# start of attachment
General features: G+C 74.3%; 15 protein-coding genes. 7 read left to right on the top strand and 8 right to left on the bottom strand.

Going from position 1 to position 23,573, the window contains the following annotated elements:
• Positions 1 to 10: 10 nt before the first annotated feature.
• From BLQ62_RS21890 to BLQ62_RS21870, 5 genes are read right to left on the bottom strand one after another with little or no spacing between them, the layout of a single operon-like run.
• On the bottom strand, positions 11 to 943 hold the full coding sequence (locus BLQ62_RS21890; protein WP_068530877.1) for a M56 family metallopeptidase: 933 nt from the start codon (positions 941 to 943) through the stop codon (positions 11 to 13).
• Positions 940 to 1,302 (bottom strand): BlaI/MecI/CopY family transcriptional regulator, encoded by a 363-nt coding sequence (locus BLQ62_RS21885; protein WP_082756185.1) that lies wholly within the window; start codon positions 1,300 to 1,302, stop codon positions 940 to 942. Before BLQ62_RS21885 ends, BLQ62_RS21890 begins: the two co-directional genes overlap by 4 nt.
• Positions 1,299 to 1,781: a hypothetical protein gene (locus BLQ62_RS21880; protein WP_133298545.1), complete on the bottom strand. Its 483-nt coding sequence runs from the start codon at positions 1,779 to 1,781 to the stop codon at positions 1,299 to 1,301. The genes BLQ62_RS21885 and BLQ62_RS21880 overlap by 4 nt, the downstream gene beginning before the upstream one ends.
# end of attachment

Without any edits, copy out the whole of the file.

General features: G+C 74.3%; 15 protein-coding genes. 7 read left to right on the top strand and 8 right to left on the bottom strand.

Going from position 1 to position 23,573, the window contains the following annotated elements:
• Positions 1 to 10: 10 nt before the first annotated feature.
• From BLQ62_RS21890 to BLQ62_RS21870, 5 genes are read right to left on the bottom strand one after another with little or no spacing between them, the layout of a single operon-like run.
• On the bottom strand, positions 11 to 943 hold the full coding sequence (locus BLQ62_RS21890; protein WP_068530877.1) for a M56 family metallopeptidase: 933 nt from the start codon (positions 941 to 943) through the stop codon (positions 11 to 13).
• Positions 940 to 1,302 (bottom strand): BlaI/MecI/CopY family transcriptional regulator, encoded by a 363-nt coding sequence (locus BLQ62_RS21885; protein WP_082756185.1) that lies wholly within the window; start codon positions 1,300 to 1,302, stop codon positions 940 to 942. Before BLQ62_RS21885 ends, BLQ62_RS21890 begins: the two co-directional genes overlap by 4 nt.
• Positions 1,299 to 1,781: a hypothetical protein gene (locus BLQ62_RS21880; protein WP_133298545.1), complete on the bottom strand. Its 483-nt coding sequence runs from the start codon at positions 1,779 to 1,781 to the stop codon at positions 1,299 to 1,301. The genes BLQ62_RS21885 and BLQ62_RS21880 overlap by 4 nt, the downstream gene beginning before the upstream one ends.